Allegorically, every detail of the Tabernacle has applicability to our lives. For example, the Ark, which housed the tablets of the Ten Commandments and the Torah, had a wooden frame. However, it was to be covered by pure gold, inside and out. This teaches, that someone who wishes to be a worthy vessel of G-d’s word must have purity and sincerity of thought that matches his or her actions (i.e. you must be pure – both inside and out).

Furthermore, note how the vessels of the Tabernacle were carried by staffs which were placed through loops attached to the vessels. In the case of the Ark alone, there is a commandment that the staffs may never be removed. This alludes to how a person should view the Torah—constantly a fundamental part of his or her life, in every realm of existence.

It seems that volumes could be written regarding the meaning and function of the Tabernacle. To be quite honest, I learn something new about it every year. Perhaps the central idea we can take away is this: “Make for Me a Tabernacle and I will dwell amongst you?” (Exodus 25:8) can be homiletically understood that each one of us has the ability to make room for G-d in our hearts and in our lives; and if we do, G-d will surely fill that space.

Best wishes,
R’ Daniel Fleksher

The Ark that Didn’t Take Up Space

Question: Why did the Aron Hakodesh (The holy ark) in the Mishkan (Tabernacle) have no measurment or no space what so ever? What was the reason for that?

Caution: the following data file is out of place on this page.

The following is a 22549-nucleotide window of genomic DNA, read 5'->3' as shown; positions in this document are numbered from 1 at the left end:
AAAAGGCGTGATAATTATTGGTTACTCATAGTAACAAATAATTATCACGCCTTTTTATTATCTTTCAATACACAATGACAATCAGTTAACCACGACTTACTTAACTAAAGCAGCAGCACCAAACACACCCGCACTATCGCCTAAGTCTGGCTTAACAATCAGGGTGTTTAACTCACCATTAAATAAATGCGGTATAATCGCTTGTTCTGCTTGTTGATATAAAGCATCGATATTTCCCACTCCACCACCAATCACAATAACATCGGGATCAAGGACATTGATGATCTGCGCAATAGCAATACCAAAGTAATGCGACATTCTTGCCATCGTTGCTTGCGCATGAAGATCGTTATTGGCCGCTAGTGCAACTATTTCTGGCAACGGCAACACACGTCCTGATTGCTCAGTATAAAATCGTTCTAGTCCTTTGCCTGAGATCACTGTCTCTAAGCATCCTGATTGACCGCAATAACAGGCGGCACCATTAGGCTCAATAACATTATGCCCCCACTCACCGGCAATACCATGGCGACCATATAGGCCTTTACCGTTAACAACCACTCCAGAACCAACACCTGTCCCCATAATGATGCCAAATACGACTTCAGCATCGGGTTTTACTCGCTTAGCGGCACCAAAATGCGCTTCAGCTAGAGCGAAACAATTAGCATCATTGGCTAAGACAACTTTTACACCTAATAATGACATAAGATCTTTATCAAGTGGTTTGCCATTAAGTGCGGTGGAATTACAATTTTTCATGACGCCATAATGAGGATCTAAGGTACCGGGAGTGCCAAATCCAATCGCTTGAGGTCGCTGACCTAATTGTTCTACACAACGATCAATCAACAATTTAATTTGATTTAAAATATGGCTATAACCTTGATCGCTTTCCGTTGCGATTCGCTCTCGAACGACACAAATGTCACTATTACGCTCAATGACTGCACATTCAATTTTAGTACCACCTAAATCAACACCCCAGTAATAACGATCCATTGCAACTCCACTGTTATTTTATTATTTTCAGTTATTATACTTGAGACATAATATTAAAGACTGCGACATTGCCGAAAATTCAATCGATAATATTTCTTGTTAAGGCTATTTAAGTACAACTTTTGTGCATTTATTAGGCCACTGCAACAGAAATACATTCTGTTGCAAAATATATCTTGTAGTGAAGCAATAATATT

Answer: Hi! The Aron haKodesh had no measurement because it was not a physical object.

I want to illustrate by talking about miracles a little. You know, there are two kinds of miracles. Modern technology would look like a miracle to someone from the past! We know things about the laws of nature which people in the past didn’t understand. Since they couldn’t understand the principles behind airplanes or electric lights, these would seem like magic or miracles to them. Such miracles are based on ignorance.

However, there’s another type of miracle. That’s the kind where the laws of nature are actually broken. This is possible only for someone who is working from the outside of the system. For someone playing a computer game, there are rules, and different types of characters in the game, and limitation on what each one can do. But to the computer programmer, those limitations don’t exist. If someone playing the game saw what the programmer can do to change the situation of the game, he might be tempted to ask, What kind of character has the power to do that? However, the question would be a mistake. The programmer can do what he does precisely because he’s not part of the game. He’s working from the outside, and is outside of its rules. Since Hashem is outside of the world, he can do real miracles. The rules by which the world runs are his and he made them. He likes them and almost always works within them, but he’s not bound by them.

The Aron haKodesh was the place where Hashem spoke to Moshe and taught him the Torah. As the point of connection between Hashem and his world, it is the closest thing in this world to something outside of the world and its limitations.

Thanks for the interesting question.

Michoel Reach

The Divine Presence Among the Jewish People

Filed under: The Temple, G-d and Torah

Question: I heard that the Divine Presence completely lifted from the Jewish people after they crossed the Jordon. Did it leave gradually? Did Moshe Rabbeinu (Our teacher Moses) impact this?